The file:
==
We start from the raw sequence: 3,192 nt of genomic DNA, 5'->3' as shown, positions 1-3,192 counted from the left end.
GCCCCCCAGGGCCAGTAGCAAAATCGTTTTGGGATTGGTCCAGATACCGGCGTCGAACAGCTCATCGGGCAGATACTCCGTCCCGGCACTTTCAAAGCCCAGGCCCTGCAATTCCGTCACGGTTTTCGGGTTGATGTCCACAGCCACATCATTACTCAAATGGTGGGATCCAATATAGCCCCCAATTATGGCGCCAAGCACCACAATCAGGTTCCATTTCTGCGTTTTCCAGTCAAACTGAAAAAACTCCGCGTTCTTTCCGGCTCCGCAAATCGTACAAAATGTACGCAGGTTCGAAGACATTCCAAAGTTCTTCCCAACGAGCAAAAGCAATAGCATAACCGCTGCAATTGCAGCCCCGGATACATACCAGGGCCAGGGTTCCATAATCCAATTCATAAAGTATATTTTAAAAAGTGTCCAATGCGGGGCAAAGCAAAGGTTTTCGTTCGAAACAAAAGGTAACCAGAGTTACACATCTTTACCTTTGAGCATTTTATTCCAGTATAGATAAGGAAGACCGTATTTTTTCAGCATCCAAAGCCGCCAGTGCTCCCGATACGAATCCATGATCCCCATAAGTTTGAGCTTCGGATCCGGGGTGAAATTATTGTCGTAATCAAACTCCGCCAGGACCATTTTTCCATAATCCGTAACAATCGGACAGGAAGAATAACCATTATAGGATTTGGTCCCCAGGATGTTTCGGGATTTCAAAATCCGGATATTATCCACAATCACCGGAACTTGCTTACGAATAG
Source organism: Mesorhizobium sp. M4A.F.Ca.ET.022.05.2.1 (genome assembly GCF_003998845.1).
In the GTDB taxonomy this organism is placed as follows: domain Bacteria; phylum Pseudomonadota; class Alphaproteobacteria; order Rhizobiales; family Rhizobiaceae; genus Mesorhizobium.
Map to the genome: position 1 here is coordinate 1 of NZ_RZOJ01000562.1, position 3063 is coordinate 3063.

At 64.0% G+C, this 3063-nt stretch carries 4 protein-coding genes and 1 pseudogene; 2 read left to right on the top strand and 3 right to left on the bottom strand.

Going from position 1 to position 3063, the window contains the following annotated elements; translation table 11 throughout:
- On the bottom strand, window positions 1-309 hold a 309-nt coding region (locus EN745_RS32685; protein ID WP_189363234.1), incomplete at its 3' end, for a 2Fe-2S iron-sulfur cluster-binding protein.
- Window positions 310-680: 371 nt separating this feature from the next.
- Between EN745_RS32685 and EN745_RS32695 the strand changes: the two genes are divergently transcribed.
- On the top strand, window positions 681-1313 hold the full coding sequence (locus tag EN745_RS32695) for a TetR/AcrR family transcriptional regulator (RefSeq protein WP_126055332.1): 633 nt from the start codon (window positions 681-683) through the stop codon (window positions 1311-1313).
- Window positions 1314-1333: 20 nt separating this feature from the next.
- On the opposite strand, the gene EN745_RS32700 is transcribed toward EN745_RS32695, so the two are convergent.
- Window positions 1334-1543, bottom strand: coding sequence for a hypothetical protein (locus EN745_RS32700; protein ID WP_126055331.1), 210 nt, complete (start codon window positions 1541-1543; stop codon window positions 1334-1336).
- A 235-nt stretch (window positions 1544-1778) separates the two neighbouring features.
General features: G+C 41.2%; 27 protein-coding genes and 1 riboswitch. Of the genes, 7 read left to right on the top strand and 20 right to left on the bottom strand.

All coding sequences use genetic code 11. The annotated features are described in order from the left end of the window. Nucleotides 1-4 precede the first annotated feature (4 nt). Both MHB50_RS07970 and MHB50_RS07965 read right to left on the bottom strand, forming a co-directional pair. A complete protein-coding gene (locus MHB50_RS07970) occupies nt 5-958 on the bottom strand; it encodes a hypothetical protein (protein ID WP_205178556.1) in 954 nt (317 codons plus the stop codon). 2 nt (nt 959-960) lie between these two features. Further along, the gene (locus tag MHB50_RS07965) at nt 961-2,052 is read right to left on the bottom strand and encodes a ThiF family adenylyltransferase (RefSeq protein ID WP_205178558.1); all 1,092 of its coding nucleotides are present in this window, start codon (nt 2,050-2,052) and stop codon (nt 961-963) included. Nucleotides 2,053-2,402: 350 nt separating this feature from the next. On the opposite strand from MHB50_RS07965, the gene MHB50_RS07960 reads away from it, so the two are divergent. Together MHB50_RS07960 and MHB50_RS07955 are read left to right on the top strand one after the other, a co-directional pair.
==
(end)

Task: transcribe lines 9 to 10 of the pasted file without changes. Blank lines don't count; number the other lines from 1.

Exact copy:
- Window positions 310-680: 371 nt separating this feature from the next.
- Between EN745_RS32685 and EN745_RS32695 the strand changes: the two genes are divergently transcribed.